The instructions note the IR controller has a range of 1.5m but I found that was far too conservative an estimate and the vehicle was controllable up to four times that range.

I tested the coin holder with a 5 sen, 10 sen and 20 sen coins. The 5 sen and 10 sen coins were too light to have any effect. A 20 sen coin, on the other hand, caused the Q-Steer to lean back on its back wheels during forward motion. Note that steering is done with the front wheels so there’s no way of turning while in a wheelie.

The vehicle makes a slightly irritating whirring noise when in action. I was testing it in the kitchen when the noise attracted the attention of a gecko which was hiding under a cupboard. It rushed out to stare down the Q-Steer, dashed under a cabinet when it noticed me and then skittered out to confront the Q-Steer when toy whirred in action again. Much to my amusement, this sequence continued a few more times. I rushed upstairs to grab my digicam to capture this but naturally, the gecko refused to come out again. And that’s the story of how I almost got a Really Interesting Photo.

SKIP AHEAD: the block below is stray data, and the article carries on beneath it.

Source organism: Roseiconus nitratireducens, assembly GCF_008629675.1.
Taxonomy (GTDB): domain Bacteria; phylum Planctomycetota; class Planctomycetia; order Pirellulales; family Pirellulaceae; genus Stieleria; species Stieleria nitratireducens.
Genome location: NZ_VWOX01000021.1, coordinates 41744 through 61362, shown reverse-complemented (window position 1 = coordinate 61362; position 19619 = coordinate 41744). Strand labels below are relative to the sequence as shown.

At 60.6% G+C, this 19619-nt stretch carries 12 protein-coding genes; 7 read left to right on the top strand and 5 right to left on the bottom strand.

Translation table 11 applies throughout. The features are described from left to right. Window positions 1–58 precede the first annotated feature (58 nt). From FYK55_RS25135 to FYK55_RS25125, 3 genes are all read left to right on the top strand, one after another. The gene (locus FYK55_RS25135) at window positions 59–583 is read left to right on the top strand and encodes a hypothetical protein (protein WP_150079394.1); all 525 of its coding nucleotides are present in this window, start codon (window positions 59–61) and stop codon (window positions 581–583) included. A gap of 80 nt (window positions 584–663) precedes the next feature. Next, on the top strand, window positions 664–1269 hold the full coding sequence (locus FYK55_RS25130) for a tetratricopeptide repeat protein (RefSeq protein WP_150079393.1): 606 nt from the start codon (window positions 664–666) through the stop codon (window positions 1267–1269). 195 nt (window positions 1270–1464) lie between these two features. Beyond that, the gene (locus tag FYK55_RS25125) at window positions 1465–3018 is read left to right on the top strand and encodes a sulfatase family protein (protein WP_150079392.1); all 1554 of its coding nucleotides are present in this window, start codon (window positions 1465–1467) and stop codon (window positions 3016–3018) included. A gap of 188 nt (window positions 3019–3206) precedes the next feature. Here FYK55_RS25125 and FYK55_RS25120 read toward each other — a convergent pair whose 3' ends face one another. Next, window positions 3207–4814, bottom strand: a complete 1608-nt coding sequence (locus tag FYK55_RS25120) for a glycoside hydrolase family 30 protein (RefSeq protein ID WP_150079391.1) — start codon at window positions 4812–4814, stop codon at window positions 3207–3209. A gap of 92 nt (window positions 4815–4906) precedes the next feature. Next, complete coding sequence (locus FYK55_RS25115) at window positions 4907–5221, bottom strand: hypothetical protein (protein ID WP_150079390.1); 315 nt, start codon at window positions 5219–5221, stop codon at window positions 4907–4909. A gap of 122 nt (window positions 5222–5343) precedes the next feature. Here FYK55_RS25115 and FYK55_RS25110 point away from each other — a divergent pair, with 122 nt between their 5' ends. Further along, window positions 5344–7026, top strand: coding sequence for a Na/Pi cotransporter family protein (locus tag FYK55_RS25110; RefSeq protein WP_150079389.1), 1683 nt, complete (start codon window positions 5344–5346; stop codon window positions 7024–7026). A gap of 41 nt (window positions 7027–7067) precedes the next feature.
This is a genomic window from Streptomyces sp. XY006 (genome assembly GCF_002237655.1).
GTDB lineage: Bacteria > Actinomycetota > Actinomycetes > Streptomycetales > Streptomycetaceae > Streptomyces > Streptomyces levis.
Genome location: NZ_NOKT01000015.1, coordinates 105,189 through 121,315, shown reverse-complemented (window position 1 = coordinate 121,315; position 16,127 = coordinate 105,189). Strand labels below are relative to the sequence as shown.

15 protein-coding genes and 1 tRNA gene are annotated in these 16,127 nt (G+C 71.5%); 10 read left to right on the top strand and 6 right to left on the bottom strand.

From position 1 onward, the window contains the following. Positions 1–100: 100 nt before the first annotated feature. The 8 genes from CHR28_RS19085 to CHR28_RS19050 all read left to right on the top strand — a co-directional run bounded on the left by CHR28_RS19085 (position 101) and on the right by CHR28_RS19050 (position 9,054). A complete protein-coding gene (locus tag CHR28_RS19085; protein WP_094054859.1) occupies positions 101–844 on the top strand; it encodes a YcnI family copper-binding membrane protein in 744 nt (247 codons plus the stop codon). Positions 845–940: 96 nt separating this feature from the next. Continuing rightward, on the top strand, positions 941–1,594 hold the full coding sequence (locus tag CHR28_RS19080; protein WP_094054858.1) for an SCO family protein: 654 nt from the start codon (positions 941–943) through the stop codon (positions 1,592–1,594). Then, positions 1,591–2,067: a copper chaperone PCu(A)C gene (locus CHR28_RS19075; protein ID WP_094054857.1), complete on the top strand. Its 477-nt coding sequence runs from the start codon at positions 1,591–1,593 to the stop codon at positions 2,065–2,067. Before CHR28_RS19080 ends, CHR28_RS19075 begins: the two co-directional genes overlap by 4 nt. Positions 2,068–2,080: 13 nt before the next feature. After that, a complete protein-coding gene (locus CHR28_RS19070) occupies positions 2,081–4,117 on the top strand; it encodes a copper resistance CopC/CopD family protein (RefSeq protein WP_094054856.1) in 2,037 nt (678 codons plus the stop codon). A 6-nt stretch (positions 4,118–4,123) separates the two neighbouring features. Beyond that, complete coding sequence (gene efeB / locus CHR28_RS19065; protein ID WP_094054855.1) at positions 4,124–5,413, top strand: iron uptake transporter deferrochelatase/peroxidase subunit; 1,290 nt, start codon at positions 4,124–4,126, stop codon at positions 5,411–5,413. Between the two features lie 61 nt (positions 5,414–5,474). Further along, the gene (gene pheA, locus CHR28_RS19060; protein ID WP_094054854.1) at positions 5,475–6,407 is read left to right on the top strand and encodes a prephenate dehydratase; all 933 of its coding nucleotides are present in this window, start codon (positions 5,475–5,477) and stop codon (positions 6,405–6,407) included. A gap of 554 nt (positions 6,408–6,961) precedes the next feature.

Back to Q-Steer. The instructions include notes for maintenance. Apparently, the wheels and gear can be removed which ought to make it easier to clear them. There are also hints that high-performance parts are available though I’ve not heard anything concrete about them. For what it’s worth, the box proclaims my Q-Steer is a “Normal Speed Type.”

Overall, it’s a fun toy. I paid almost double the Japanese retail price for mine but I consider it worth the money.

Q-Steer videos:

Posted in Reviews, Toys.